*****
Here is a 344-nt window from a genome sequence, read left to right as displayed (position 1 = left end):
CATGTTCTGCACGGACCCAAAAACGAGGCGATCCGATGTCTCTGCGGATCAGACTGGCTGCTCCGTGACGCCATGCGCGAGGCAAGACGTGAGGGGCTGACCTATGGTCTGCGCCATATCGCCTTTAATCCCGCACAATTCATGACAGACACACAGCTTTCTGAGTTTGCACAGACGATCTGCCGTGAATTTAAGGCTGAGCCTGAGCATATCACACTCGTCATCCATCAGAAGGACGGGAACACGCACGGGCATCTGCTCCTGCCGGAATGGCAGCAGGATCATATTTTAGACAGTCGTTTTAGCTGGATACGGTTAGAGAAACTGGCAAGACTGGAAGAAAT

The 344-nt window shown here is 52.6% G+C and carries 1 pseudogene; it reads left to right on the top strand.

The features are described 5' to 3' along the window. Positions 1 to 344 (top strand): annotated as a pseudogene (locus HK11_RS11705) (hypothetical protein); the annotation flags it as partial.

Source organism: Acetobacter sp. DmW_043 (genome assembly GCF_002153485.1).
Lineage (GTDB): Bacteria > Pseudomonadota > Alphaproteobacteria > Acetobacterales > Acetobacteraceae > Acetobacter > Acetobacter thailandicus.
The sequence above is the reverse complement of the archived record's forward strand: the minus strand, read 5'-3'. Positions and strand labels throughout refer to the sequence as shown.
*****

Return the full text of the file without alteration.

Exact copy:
Here is a 344-nt window from a genome sequence, read left to right as displayed (position 1 = left end):
CATGTTCTGCACGGACCCAAAAACGAGGCGATCCGATGTCTCTGCGGATCAGACTGGCTGCTCCGTGACGCCATGCGCGAGGCAAGACGTGAGGGGCTGACCTATGGTCTGCGCCATATCGCCTTTAATCCCGCACAATTCATGACAGACACACAGCTTTCTGAGTTTGCACAGACGATCTGCCGTGAATTTAAGGCTGAGCCTGAGCATATCACACTCGTCATCCATCAGAAGGACGGGAACACGCACGGGCATCTGCTCCTGCCGGAATGGCAGCAGGATCATATTTTAGACAGTCGTTTTAGCTGGATACGGTTAGAGAAACTGGCAAGACTGGAAGAAAT

The 344-nt window shown here is 52.6% G+C and carries 1 pseudogene; it reads left to right on the top strand.

The features are described 5' to 3' along the window. Positions 1 to 344 (top strand): annotated as a pseudogene (locus HK11_RS11705) (hypothetical protein); the annotation flags it as partial.

Source organism: Acetobacter sp. DmW_043 (genome assembly GCF_002153485.1).
Lineage (GTDB): Bacteria > Pseudomonadota > Alphaproteobacteria > Acetobacterales > Acetobacteraceae > Acetobacter > Acetobacter thailandicus.
The sequence above is the reverse complement of the archived record's forward strand: the minus strand, read 5'-3'. Positions and strand labels throughout refer to the sequence as shown.